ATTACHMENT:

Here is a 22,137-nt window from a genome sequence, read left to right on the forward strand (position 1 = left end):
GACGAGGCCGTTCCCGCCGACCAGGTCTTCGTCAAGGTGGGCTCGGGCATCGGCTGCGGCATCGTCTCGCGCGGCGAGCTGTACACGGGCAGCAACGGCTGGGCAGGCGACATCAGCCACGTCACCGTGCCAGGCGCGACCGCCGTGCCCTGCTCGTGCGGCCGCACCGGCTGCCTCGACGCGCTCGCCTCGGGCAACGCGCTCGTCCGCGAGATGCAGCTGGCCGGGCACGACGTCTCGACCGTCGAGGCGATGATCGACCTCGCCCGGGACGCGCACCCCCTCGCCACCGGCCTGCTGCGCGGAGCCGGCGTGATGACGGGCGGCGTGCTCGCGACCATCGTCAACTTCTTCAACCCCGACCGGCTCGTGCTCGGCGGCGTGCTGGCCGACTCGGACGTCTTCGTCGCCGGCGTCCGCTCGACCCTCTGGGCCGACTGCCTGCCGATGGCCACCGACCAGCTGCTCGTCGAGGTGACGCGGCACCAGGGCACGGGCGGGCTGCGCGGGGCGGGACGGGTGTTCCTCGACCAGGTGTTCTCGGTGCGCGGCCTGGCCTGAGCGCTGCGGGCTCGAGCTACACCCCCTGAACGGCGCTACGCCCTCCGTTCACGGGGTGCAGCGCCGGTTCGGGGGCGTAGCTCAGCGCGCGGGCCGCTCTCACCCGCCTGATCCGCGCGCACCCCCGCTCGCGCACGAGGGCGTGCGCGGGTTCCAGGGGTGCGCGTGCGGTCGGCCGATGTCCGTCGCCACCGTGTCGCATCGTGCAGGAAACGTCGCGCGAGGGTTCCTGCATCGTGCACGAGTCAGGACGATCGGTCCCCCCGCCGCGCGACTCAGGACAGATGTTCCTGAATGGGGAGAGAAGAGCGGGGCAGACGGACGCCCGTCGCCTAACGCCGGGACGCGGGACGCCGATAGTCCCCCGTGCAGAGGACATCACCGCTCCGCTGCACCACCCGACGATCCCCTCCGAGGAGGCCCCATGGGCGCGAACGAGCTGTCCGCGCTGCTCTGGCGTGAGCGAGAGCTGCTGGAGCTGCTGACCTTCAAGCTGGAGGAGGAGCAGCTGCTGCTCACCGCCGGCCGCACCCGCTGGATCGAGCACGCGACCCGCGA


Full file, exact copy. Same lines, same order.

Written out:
Here is a 22,137-nt window from a genome sequence, read left to right on the forward strand (position 1 = left end):
GACGAGGCCGTTCCCGCCGACCAGGTCTTCGTCAAGGTGGGCTCGGGCATCGGCTGCGGCATCGTCTCGCGCGGCGAGCTGTACACGGGCAGCAACGGCTGGGCAGGCGACATCAGCCACGTCACCGTGCCAGGCGCGACCGCCGTGCCCTGCTCGTGCGGCCGCACCGGCTGCCTCGACGCGCTCGCCTCGGGCAACGCGCTCGTCCGCGAGATGCAGCTGGCCGGGCACGACGTCTCGACCGTCGAGGCGATGATCGACCTCGCCCGGGACGCGCACCCCCTCGCCACCGGCCTGCTGCGCGGAGCCGGCGTGATGACGGGCGGCGTGCTCGCGACCATCGTCAACTTCTTCAACCCCGACCGGCTCGTGCTCGGCGGCGTGCTGGCCGACTCGGACGTCTTCGTCGCCGGCGTCCGCTCGACCCTCTGGGCCGACTGCCTGCCGATGGCCACCGACCAGCTGCTCGTCGAGGTGACGCGGCACCAGGGCACGGGCGGGCTGCGCGGGGCGGGACGGGTGTTCCTCGACCAGGTGTTCTCGGTGCGCGGCCTGGCCTGAGCGCTGCGGGCTCGAGCTACACCCCCTGAACGGCGCTACGCCCTCCGTTCACGGGGTGCAGCGCCGGTTCGGGGGCGTAGCTCAGCGCGCGGGCCGCTCTCACCCGCCTGATCCGCGCGCACCCCCGCTCGCGCACGAGGGCGTGCGCGGGTTCCAGGGGTGCGCGTGCGGTCGGCCGATGTCCGTCGCCACCGTGTCGCATCGTGCAGGAAACGTCGCGCGAGGGTTCCTGCATCGTGCACGAGTCAGGACGATCGGTCCCCCCGCCGCGCGACTCAGGACAGATGTTCCTGAATGGGGAGAGAAGAGCGGGGCAGACGGACGCCCGTCGCCTAACGCCGGGACGCGGGACGCCGATAGTCCCCCGTGCAGAGGACATCACCGCTCCGCTGCACCACCCGACGATCCCCTCCGAGGAGGCCCCATGGGCGCGAACGAGCTGTCCGCGCTGCTCTGGCGTGAGCGAGAGCTGCTGGAGCTGCTGACCTTCAAGCTGGAGGAGGAGCAGCTGCTGCTCACCGCCGGCCGCACCCGCTGGATCGAGCACGCGACCCGCGA